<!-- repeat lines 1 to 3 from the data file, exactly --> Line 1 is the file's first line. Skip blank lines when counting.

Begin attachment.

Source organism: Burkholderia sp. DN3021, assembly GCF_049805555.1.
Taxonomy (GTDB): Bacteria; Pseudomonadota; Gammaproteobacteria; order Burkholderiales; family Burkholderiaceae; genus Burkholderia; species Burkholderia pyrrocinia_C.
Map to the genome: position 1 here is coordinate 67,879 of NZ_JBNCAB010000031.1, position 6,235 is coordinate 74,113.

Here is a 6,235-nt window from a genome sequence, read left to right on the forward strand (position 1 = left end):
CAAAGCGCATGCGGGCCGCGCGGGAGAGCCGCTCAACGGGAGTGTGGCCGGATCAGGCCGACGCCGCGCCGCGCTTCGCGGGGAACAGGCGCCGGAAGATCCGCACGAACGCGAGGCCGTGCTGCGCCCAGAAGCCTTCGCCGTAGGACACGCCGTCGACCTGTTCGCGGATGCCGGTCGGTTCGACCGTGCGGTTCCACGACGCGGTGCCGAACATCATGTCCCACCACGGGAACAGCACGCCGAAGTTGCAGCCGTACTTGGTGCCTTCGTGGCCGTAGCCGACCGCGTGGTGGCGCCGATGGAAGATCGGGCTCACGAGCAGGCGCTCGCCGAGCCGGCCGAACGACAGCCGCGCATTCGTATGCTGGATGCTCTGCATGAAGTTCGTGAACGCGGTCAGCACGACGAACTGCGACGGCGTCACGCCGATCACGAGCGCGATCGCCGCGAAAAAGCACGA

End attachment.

Source organism: Burkholderia sp. DN3021, assembly GCF_049805555.1.
Taxonomy (GTDB): Bacteria; Pseudomonadota; Gammaproteobacteria; order Burkholderiales; family Burkholderiaceae; genus Burkholderia; species Burkholderia pyrrocinia_C.
Map to the genome: position 1 here is coordinate 67,879 of NZ_JBNCAB010000031.1, position 6,235 is coordinate 74,113.